The project's site of focus, Southall, has seen waves of immigration through the 20th and 21st century. This has led to inspiring examples of cross-community resistance - in 1979 when facing fascism and structural racism - but more recently has led to increasing isolation and hostility between different migrant communities. The project looks to challenge this, and to challenge a movement of regeneration in Southall, where the arrival of the Elizabeth line has been accompanied by large scale speculative development projects, that propose a vision of a whitewashed, profitable capitalist monoculture. 

A gif showing how the pronunciation of Southall has changed with the arrival of immigrant communities
Pronunciation as a record of MigrationThe changing pronunciation of 'Southall' mirrors the arrival of migrant communities.
A GIF showing maps of Southall over time
Waves of migration over timeIrish, Polish, Punjabi and Somali - Southall has seen waves of migration, growth and adaptation.
Image of Newspaper, with articles detailing examples of cross-community hostility
Site of Rupture - Cross-Community HostilityThe project situates itself within, and counters, a a context of increasing cross-community conflict, between those more established and newly arrived, or due to prejudices that too have migrated from the homeland.
Image of Newspaper, with articles detailing Tudor Rose development
Site of Rupture - RegenerationThe project situates itself within, and counters, destructive and exploitative redevelopment projects, in this designated 'Opportunity Area', that views Southall as tabula rasa and ripe for rebranding.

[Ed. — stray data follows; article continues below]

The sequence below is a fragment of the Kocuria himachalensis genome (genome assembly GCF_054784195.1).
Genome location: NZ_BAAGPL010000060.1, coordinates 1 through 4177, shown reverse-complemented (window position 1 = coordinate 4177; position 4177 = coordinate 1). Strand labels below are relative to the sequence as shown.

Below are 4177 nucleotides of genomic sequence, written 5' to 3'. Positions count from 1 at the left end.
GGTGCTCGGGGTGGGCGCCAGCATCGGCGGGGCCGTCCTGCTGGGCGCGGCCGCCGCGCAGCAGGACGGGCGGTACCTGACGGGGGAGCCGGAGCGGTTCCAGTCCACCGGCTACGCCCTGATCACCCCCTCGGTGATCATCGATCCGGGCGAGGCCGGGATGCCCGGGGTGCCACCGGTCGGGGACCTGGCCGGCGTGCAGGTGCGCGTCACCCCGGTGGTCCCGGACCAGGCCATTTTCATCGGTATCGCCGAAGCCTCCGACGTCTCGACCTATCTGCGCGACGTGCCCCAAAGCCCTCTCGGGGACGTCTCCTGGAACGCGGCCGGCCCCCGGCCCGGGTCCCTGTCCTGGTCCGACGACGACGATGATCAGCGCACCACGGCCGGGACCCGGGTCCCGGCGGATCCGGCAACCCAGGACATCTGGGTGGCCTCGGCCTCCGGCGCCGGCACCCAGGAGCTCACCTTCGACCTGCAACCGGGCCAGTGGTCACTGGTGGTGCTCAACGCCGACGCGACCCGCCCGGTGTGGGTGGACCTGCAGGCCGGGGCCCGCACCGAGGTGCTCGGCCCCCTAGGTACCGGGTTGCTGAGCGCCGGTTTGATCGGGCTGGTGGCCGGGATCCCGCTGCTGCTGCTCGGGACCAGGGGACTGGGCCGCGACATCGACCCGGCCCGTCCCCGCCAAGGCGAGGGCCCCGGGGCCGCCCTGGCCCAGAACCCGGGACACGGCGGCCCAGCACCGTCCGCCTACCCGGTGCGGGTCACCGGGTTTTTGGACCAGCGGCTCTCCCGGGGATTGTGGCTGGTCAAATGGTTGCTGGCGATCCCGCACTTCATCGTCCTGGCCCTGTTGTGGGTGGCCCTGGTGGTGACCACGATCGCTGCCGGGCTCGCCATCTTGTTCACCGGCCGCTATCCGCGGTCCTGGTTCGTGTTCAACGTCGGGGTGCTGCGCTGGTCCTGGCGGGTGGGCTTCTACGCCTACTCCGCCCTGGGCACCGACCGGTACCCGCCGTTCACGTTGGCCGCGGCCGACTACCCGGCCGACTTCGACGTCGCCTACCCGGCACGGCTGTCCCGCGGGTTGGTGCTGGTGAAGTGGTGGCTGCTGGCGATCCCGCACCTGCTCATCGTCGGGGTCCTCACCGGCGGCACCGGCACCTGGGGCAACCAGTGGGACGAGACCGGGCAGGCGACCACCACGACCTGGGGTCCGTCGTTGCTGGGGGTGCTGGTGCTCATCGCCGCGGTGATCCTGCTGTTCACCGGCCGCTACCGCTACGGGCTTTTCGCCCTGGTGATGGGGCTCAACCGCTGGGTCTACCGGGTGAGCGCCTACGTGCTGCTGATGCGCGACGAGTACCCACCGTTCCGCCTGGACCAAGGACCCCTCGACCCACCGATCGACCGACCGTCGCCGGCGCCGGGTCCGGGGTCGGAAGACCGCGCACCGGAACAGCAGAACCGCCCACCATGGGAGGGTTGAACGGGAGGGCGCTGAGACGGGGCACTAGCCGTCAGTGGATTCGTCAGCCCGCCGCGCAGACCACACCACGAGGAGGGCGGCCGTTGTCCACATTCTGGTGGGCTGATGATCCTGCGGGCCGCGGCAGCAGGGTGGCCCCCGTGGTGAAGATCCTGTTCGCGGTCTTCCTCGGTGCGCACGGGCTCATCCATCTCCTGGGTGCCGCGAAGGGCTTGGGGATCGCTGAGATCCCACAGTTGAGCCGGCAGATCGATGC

Image of Newspaper, with articles detailing The Green Quarter development
The Green Quarter - wreaking both social and direct environmental damage, in the context of Southall.

The project draws from a close reading of the diasporic logics and rituals of the site, to inform the design proposal.

Design logics are drawn from a study of the signage along this row of shops on The Green. This study of signage not insignificant – each sign is loaded with meaning, an active choice to dress these otherwise generic shop units and represent their identity and business.

Furthermore, the project draws inspiration from the community assembled stalls that support a range of activities, change and adaptation during the festival of Vaisakhi in Southall. Alongside this frame system, the project develops a toolkit of hybrid components, combining and creolising cultural and material practices of the Green’s diverse communities – these are deployed and combined where appropriate throughout the design.  

The Green, Southall - A logic of Signage
The Green, Southall - Vaisakhi as ritual and logic of street occupation